President Putin may sign a new decree after his inauguration on May 7 about the development of healthcare system and infrastructure in Russia. It is believed that the decree will stipulate the budget of nearly ten trillion rubles for these purposes, Bloomberg said.
The number can be revised. Most of the spending is scheduled for the period after 2020, although it was said that in order to increase spending on social needs, the authorities will cut expenditure in other areas and will look for other sources of income. In particular, it is planned to raise taxes and introduce a new 4% sales tax, although these measures have not been approved yet.
The new decree is part of Putin's assignments that were promulgated following the results of the president's message to the Federal Assembly. The presidential administration is to prepare decrees on "improving the living standards of citizens, ensuring the sustainable growth of their real incomes, increasing the level of pensions above the inflation rate and halving the level of poverty in the country."
In addition, by analogy with 2012 decrees, new "national goals" are to be elaborated to target such issues as education, health, housing, roads and small businesses.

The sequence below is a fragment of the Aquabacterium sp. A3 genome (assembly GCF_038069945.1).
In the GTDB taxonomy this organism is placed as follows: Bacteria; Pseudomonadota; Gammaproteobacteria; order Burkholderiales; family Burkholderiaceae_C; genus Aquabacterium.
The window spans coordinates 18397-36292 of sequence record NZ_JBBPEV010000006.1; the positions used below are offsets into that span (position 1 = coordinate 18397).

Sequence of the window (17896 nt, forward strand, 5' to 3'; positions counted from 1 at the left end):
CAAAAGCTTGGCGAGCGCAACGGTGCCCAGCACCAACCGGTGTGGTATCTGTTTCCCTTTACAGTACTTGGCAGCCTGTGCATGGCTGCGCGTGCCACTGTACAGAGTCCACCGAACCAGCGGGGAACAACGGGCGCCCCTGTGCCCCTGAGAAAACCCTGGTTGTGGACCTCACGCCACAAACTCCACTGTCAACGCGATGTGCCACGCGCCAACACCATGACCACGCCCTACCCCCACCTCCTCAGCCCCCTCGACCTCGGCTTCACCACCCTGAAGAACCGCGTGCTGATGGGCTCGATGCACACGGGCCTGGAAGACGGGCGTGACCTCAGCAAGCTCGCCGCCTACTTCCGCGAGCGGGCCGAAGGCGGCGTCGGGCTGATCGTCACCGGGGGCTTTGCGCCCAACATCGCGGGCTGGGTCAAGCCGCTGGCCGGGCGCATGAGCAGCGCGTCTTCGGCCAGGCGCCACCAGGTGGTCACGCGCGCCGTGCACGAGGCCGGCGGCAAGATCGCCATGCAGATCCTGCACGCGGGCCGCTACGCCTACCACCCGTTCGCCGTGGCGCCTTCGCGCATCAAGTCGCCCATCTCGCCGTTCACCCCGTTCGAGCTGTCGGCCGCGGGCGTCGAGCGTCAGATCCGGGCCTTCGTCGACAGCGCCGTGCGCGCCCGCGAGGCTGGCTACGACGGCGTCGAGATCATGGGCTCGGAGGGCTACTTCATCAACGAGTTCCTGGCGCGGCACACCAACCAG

The chief of the Accounting Chamber, Tatyana Golikova, noted that to achieve the above-mentioned goals, the Russian economy needs to grow by four percent a year. "The programs that we have today do not embrace resources of the regions," she said.
The authorities are not going to expose the sources, from where they are going to find the funds for Putin's new ten-trillion ruble decree. Some of the costs will be realized by reducing spending, for example, on defense or by redistributing budget funds. Conducting a tax maneuver for the entire economy for 2019-2020 could increase budget revenues by almost 450 billion rubles. Another possible source of income is raising the retirement age. Depending on how significant it will be, the budget may save 0.1-0.2% of GDP by 2050.
The vectors of increasing Russia's spending have been chosen correctly, the head of the Center for Economic Studies of the Institute of Globalization and Social Movements, Vasily Koltashov told Pravda.Ru.
"Social spending and improving the financial situation of Russians who work for the state is a very important goal to pursue. It, in fact, determines the future of the domestic market and, probably, the society in general. Therefore, the redistribution of funds for such purposes is the right move to make. The problem that arises immediately after such a decision is called the liberal bureaucratization of such departments as health care, education, and the entire social sphere.
"It goes about a lot of paperwork, formalities and reports, especially for science and education workers. If we talk about tax reforms, then we do not have a progressive tax. There are very large taxes on salaries - the Russians pay 13 percent of this tax. Plus, there are a lot of fiscal deductions that make poor people even poorer. I believe it would be reasonable to take some from defense. The state needs to pay more attention to social needs and send positive signals to the private sector."
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